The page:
Painting in Black and White

POSTED: Friday, January 12, 2018

 

What: Monochrome: Painting in Black and White

 

Where: The National Gallery, London

 

When: 30 Oct 17 – 18 Feb 18

 

 

Famed for its extensive collection of art from the 13th – 19th centuries The National Gallery’s latest show marks a departure from its archetype, exploring seven centuries of art in monochrome. The first of its kind, the show takes a progressive look at the history of painting in black and white with twelfth century stained glass created by Cistercian monks alongside some of the most exciting contemporary artists working today, including Gerhard Richter, Chuck Close, Bridget Riley, and Jasper Johns.

 

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Examining why artists have elected to work without colour, the expo begins in the middle ages - a time when colour was considered the ‘forbidden fruit’ by the clergy as it provided a distraction from the divine. Subsequent rooms highlight the surprising number of artists known for their devotion and mastery of colour, including van Eyck, Rubens, and Boucher, and a selection of prepatory sketches elucidate to the idea that artists make their closest observations in light and shade, ‘thinking without colour first’.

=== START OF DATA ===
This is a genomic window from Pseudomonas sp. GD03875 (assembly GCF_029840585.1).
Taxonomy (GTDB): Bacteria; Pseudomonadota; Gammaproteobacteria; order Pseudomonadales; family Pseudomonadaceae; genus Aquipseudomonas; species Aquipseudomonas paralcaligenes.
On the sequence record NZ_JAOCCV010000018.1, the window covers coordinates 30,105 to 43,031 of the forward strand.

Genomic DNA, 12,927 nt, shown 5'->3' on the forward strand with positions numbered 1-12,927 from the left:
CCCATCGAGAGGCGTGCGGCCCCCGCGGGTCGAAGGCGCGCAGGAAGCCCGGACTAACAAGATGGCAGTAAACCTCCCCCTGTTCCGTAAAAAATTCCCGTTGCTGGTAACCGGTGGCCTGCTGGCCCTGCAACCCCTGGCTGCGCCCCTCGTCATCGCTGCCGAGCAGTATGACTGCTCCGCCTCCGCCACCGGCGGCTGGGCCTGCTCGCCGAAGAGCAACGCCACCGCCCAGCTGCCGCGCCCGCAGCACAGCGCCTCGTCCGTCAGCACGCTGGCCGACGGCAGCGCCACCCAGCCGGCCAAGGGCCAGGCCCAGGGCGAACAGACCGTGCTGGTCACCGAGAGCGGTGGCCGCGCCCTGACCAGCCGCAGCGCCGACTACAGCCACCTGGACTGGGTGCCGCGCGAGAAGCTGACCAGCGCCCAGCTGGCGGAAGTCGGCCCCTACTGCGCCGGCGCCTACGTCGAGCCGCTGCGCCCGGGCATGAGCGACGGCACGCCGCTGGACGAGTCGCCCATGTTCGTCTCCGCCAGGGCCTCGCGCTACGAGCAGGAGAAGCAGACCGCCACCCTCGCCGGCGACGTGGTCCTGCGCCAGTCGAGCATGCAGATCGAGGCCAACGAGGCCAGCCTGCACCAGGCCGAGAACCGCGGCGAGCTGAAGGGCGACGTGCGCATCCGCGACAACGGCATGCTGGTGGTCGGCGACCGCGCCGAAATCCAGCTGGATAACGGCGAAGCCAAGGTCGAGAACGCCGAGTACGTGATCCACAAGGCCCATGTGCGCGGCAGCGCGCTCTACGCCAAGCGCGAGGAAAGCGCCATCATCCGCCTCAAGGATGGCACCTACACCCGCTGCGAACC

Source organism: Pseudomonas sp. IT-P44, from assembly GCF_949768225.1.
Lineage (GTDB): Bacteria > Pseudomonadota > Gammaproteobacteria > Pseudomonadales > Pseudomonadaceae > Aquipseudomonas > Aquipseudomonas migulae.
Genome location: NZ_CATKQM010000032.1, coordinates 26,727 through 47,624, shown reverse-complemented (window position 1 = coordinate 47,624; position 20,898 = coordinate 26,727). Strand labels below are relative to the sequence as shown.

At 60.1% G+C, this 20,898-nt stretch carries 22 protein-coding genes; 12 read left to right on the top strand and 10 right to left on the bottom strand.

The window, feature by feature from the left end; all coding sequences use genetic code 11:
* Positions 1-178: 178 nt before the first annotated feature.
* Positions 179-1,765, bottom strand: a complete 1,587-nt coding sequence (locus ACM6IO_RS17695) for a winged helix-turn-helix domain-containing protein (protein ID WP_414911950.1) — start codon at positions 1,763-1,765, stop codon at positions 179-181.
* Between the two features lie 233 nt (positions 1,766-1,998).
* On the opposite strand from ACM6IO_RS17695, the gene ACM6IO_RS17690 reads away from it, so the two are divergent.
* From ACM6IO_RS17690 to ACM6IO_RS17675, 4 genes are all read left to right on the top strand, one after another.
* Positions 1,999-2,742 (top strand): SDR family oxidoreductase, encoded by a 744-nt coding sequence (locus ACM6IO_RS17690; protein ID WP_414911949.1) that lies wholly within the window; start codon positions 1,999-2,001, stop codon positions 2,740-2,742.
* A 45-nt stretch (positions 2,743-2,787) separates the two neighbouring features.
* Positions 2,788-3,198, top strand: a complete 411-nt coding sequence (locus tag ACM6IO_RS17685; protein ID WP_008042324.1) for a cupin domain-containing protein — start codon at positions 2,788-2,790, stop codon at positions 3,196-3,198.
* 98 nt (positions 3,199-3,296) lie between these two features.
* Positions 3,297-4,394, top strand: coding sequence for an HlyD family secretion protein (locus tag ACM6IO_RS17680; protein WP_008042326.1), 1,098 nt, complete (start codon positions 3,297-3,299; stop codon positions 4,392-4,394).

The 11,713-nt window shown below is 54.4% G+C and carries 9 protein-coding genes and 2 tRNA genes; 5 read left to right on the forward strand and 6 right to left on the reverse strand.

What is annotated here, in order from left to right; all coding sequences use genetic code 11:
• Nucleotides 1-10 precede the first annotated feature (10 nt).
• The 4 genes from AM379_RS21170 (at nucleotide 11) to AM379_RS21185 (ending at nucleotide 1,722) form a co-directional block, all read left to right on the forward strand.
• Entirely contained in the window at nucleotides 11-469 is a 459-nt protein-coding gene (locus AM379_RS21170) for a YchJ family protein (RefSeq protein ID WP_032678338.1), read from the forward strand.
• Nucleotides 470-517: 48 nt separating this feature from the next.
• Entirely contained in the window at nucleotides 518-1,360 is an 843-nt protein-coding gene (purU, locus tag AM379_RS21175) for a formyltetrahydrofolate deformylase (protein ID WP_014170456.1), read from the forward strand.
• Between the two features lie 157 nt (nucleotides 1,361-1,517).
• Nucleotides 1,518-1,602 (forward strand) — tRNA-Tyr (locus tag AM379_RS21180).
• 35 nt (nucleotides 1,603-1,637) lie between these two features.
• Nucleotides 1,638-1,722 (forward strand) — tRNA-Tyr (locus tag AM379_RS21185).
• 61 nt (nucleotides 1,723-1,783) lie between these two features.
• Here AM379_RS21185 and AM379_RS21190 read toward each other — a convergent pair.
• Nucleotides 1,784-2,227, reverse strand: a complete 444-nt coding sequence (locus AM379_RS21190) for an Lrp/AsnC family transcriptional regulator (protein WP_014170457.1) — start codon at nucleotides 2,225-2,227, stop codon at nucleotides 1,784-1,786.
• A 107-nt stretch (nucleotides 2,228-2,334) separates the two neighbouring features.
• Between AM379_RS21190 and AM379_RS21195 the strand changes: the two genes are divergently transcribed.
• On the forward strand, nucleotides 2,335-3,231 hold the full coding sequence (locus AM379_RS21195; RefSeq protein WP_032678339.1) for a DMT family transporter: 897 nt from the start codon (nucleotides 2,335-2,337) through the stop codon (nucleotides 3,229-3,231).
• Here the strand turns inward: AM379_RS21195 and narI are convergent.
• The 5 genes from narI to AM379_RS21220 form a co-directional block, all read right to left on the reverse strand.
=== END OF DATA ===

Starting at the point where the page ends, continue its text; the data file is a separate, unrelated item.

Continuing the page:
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Moving closer to the present a huge portrait of Joel Shapiro by Chuck Close treads the line between photography and painting with his hand-painted pixels, alongside a stunning Vija Celmins painting of the night sky and a hyper real reduplication of a Hamburg prostitute and her boyfriend (who later murdered the woman), by Gerhard Richter - who reappears later in the penultimate room with a pair of pair of grey mirrors. It's here that Malevich’s black square takes centre stage surrounded with Op Art by Riley, Twoombly’s loose and lovely chalkboard paintings and a small square work by celebrated colour theorist Joseph Albers.

 

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The collection of works culminates with an opportunity to step into Olafur Eliasson’s Room For One Colour, and become part of the art. Eliasson’s installation of sodium yellow lamps suppress all other light frequencies and reduce everything in reach – including you - into black and white!

 

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While this inspired finale make’s room for the ultimate Instagram post, in the context of the art that came before it also leads the exhibition to a mind-altering end: as promised, noticing details you’d missed before, you’ll see differently. 

 

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